Delta Airlines blue Mobile Boarding Pass

Are Flight Numbers and PNR Numbers the Same Thing?

Flight numbers and PNR numbers are not the same. the PNR number, or Passenger Name Record, is your booking reference. This code is normally 6 alphanumeric characters long, and either consists of all letters or a mix of letters and numbers.

Differences Between Flight Numbers and PNR Numbers

While each individual flight has its own flight number, all flights on the same booking share a booking code. This booking code is used to access your booking information with the airline, and it allows them to pull up all of your personal data regarding your trip. This includes many different things, like your flight information, email address, phone number, name, and seat number.

If you ever need to contact the airline about your booking, they will ask you for your PNR code and not for your flight number. The flight number is not specific to you, and there will be hundreds of other passengers traveling on the same flight. However, every passenger has their own PNR number.

Where Can You Find the PNR Number?

You can find your PNR Number, or flight confirmation number, in the confirmation email. Once you complete your flight booking, the airline sends you all of your flight details via a booking confirmation email.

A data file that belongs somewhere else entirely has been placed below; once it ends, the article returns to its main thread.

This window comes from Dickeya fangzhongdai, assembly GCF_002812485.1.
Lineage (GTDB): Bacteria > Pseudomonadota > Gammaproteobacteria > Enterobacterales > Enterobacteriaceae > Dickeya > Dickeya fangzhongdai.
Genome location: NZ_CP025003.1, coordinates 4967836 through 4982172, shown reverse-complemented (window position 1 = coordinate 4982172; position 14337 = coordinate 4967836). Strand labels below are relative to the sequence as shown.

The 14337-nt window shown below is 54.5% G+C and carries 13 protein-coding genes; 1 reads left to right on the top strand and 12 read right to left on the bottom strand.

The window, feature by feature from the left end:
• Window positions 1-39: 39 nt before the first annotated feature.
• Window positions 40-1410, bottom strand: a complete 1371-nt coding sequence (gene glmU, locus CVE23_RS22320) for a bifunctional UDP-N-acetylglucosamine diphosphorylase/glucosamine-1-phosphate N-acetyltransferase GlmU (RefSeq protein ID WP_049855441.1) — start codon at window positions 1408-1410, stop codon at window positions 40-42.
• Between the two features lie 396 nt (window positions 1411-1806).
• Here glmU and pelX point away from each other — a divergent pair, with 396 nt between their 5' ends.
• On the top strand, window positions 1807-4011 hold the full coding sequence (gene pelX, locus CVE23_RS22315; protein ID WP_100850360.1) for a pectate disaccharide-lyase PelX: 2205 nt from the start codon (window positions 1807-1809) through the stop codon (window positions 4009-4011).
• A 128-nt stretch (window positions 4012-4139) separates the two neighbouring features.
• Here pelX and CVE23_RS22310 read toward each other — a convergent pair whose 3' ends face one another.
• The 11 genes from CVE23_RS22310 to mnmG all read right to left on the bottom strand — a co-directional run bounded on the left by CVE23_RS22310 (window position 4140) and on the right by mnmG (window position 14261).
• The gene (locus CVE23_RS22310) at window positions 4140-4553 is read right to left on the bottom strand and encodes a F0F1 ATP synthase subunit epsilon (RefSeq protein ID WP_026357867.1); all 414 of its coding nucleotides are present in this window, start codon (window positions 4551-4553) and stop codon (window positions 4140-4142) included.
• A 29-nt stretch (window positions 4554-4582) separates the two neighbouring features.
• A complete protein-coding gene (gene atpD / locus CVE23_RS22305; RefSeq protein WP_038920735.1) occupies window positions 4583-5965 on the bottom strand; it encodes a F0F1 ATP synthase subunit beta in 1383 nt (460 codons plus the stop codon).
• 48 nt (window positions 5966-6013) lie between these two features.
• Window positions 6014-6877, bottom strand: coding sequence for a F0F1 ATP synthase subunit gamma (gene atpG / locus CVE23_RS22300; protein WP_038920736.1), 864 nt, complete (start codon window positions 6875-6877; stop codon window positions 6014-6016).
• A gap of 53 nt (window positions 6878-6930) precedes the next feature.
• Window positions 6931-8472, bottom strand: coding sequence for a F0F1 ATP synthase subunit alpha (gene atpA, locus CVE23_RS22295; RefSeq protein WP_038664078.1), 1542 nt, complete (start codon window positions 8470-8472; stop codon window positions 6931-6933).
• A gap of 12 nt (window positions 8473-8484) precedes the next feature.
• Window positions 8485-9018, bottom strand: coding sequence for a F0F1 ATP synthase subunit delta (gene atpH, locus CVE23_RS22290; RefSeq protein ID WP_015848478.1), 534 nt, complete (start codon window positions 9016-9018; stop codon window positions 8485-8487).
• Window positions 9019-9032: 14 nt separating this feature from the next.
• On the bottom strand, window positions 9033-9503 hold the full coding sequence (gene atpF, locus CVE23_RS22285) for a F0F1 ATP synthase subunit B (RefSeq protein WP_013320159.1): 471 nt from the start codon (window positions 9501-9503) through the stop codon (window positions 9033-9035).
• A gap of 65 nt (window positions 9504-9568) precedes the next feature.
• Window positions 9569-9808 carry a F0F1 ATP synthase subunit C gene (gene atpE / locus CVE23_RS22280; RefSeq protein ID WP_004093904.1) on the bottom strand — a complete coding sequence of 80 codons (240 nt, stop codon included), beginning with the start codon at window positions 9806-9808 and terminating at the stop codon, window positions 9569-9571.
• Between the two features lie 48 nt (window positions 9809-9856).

While this email does not serve as a ticket, it does contain your electronic ticket number, PNR record locator, and other important details. Your e-ticket number usually isn’t necessary to know, because the employees at the check-in counter should already have it in the system. However, if the check-in agent runs into any errors when they insert your reservation number, knowing the e-ticket number can help to speed up the process of getting things fixed.

How Do Airlines Determine the Flight Number?

Airlines use a very complex algorithm to determine the flight number for each new route. While different airlines all have a different IATA code, no two flight routes by the same airline can share a flight number. So, if Delta Airlines launches a new flight route from Miami, FL to Boise, Idaho, it has to make sure that it creates an entirely new flight number for this route.

Generally speaking, outbound flights headed east and north have even numbers, and outbound flights headed west and south have odd numbers. This is a general rule, and it is not always the case.

Since airlines developed this rule, the number of outbound and inbound flights has gone way up, causing a bit of gray area with this rule. Still, you can use this rule of thumb to have good idea of which direction a flight is heading!

Thanks for reading our post on how to find a flight number.

Was this post helpful? If so share with your friends and drop a comment below!


Hi! I’m Greg, a Pittsburgh-based dad who juggles a 9-5 with a passion for traveling the world. I've spent time living in Mexico, Italy, and China, have traveled to nearly 50 countries, and make a habit of scratching epic experiences off of my bucket list.

Leave a comment

Meet The Family!

We're a family who seeks adventure both in our backyard and also around the world. We've spent time living in Mexico, Italy, and China, have traveled to nearly 50 countries. Life is short! All we have is this present moment to fulfill the dreams God has given us.